In his National Lawyers Guild speech Ellison spoke favorably of cop killers Mumia Abu-Jamal and “Assata Shakur” (Joanne Chesimard), who was wanted for the murder of New Jersey state trooper Werner Foerster in 1973. Chesimard was convicted of that murder but escaped from prison in 1979 and has been on the lam in Cuba since 1984. Bryan Burrough’s Days of Rage has a riveting account of Chesimard’s terrorist career. In 2013, the FBI made Chesimard the first woman named to its Most Wanted Terrorists List. The FBI has offered a reward of up to $1,000,000 for her capture.

Yet Ellison prayed for Chesimard in his National Lawyers Guild speech: “I am praying that Castro does not get to the point where he has to really barter with these guys over here because they’re going to get Assata Shakur, they’re going to get a whole lot of other people,” he told the crowd. “I hope the Cuba[n] people can stick to it, because the freedom of some good decent people depends on it.”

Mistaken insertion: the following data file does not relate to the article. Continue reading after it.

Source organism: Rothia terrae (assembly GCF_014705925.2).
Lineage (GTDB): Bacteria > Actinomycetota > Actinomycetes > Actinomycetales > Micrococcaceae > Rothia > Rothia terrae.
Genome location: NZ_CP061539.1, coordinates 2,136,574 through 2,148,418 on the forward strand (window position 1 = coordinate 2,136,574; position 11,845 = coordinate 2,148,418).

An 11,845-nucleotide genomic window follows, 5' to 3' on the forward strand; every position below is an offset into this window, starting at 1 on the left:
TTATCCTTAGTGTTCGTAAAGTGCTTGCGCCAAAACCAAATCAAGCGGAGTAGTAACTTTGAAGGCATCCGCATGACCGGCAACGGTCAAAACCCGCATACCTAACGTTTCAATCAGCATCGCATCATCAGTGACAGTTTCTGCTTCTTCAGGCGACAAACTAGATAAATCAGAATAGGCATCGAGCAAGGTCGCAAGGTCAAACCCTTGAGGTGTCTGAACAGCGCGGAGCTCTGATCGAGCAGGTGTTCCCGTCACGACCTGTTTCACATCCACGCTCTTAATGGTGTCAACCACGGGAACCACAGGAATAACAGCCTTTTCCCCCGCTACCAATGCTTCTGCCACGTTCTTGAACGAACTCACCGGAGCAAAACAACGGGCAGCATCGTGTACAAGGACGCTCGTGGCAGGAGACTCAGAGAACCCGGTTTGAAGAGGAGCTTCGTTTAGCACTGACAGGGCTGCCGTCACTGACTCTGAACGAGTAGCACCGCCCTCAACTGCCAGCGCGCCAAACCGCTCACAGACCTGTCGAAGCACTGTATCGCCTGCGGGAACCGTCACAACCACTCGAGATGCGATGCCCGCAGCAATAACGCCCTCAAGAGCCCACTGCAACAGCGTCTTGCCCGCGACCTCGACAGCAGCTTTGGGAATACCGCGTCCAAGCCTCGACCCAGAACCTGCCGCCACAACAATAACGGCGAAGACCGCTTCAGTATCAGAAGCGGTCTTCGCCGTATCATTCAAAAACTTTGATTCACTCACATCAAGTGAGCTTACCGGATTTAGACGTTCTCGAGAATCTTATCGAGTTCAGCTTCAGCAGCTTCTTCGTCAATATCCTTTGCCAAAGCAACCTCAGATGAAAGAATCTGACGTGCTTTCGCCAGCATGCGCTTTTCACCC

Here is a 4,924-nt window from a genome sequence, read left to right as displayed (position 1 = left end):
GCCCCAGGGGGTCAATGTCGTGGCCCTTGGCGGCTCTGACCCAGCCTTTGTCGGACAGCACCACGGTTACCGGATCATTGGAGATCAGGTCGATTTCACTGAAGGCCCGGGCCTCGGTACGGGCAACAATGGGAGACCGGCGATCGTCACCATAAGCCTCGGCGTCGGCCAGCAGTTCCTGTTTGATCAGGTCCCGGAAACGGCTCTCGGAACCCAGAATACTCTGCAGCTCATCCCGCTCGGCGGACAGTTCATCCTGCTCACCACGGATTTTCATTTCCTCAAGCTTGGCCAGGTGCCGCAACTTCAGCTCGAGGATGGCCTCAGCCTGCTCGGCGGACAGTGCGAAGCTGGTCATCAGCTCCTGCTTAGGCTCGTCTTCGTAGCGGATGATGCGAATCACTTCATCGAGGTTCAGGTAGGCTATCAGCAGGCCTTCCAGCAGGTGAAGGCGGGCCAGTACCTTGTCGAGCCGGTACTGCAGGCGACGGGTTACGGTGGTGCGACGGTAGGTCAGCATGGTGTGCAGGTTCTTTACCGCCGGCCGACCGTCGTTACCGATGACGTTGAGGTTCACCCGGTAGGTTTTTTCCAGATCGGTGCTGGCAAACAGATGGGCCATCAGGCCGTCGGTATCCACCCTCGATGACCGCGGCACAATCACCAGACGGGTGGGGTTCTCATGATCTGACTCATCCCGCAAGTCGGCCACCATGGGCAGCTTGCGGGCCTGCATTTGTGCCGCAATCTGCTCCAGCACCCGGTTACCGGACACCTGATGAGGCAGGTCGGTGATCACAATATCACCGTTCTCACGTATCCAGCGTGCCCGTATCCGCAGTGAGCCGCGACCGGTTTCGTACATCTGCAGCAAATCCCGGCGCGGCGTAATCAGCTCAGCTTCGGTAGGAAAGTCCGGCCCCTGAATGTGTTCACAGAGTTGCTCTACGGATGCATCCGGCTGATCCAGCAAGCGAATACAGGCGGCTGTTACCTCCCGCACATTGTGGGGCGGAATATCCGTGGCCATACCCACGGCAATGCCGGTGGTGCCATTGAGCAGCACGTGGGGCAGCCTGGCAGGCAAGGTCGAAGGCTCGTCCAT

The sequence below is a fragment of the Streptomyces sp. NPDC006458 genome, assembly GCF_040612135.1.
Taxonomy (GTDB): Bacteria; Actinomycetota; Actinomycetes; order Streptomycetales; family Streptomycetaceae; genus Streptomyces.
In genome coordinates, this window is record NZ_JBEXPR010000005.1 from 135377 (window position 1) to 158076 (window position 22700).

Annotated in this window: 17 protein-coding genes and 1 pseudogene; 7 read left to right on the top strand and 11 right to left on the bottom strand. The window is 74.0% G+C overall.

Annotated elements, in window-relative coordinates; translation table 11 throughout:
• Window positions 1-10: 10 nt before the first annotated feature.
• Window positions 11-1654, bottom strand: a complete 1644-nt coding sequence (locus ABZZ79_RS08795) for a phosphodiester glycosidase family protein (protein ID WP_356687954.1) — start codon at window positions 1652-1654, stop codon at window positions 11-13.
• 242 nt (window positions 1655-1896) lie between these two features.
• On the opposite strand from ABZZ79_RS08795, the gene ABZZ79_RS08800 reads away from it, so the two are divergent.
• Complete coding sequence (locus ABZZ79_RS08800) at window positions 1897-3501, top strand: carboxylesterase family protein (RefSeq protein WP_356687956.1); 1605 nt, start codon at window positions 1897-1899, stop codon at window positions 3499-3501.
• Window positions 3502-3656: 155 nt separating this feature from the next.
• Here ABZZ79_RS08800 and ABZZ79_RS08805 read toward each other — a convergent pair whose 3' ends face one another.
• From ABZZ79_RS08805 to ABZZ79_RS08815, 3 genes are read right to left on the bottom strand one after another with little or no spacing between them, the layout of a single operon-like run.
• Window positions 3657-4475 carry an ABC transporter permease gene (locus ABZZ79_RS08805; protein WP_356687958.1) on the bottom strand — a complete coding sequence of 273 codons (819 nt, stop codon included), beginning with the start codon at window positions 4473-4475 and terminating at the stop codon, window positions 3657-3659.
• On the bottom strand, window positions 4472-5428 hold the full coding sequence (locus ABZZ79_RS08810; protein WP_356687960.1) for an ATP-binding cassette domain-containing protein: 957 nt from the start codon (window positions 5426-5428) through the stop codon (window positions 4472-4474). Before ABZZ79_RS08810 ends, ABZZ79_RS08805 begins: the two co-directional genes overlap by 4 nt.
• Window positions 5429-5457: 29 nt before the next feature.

Ellison’s support for Soliah/Olson in the speech is equally notable. He denounced law enforcement authorities for prosecuting the attempted murder of police officers. Referring to the days Soliah/Olson had spent in the SLA under the leadership of Donald DeFreeze (“Field Marshal Cinque”), Ellison hailed Soliah/Olson as a “black gang member” and portrayed her as a victim of government persecution. He described her as one of those who had been “fighting for freedom in the ‘60s and’70s” and called for her release. Ellison to the contrary notwithstanding, Soliah/Olson pleaded guilty to the crimes charged in Los Angeles and to an additional murder charge in Sacramento.

According to Ellison, Soliah/Olson was a social justice warrior fighting the good fight. The case had nothing to do with the attempted murder of police officers; that was but a pretext.

Seems he is more than willing to use the police to shield him from the press who will confront him publicly while taking the side of their murderers for political gain.  Shame on you, Hakim Muhammad!